A Subpopulation of Smooth Muscle Cells, Derived from Melanocyte-Competent Precursors, Prevents Patent Ductus Arteriosus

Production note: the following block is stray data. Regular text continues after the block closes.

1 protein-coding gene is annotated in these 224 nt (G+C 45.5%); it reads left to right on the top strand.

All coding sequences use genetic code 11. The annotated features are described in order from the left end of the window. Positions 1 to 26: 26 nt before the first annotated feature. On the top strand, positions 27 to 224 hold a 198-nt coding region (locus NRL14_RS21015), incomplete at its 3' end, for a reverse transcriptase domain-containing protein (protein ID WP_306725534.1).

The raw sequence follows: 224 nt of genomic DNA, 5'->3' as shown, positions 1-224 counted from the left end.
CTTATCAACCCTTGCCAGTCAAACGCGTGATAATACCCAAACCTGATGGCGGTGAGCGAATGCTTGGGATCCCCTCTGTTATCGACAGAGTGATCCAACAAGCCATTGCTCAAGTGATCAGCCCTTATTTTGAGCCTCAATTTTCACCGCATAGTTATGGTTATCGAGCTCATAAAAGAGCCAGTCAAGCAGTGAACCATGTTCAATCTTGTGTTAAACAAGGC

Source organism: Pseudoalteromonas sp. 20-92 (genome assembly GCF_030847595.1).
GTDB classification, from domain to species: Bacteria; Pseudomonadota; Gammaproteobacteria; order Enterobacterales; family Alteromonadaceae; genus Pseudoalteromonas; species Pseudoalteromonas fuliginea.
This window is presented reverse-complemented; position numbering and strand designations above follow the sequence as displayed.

Background: Patent ductus arteriosus is a life-threatening condition frequent in premature newborns but also present in some term infants. Current mouse models of this malformation generally lead to perinatal death, not reproducing the full phenotypic spectrum in humans, in whom genetic inheritance appears complex. The ductus arteriosus (DA), a temporary fetal vessel that bypasses the lungs by shunting the aortic arch to the pulmonary artery, is constituted by smooth muscle cells of distinct origins (SMC1 and SMC2) and many fewer melanocytes. To understand novel mechanisms preventing DA closure at birth, we evaluated the importance of cell fate specification in SMC that form the DA during embryonic development. Upon specific Tyr::Cre-driven activation of Wnt/beta-catenin signaling at the time of cell fate specification, melanocytes replaced the SMC2 population of the DA, suggesting that SMC2 and melanocytes have a common precursor. The number of SMC1 in the DA remained similar to that in controls, but insufficient to allow full DA closure at birth. Thus, there was no cellular compensation by SMC1 for the loss of SMC2. Mice in which only melanocytes were genetically ablated after specification from their potential common precursor with SMC2, demonstrated that differentiated melanocytes themselves do not affect DA closure. Loss of the SMC2 population, independent of the presence of melanocytes, is therefore a cause of patent ductus arteriosus and premature death in the first months of life. Our results indicate that patent ductus arteriosus can result from the insufficient differentiation, proliferation, or contractility of a specific smooth muscle subpopulation that shares a common neural crest precursor with cardiovascular melanocytes.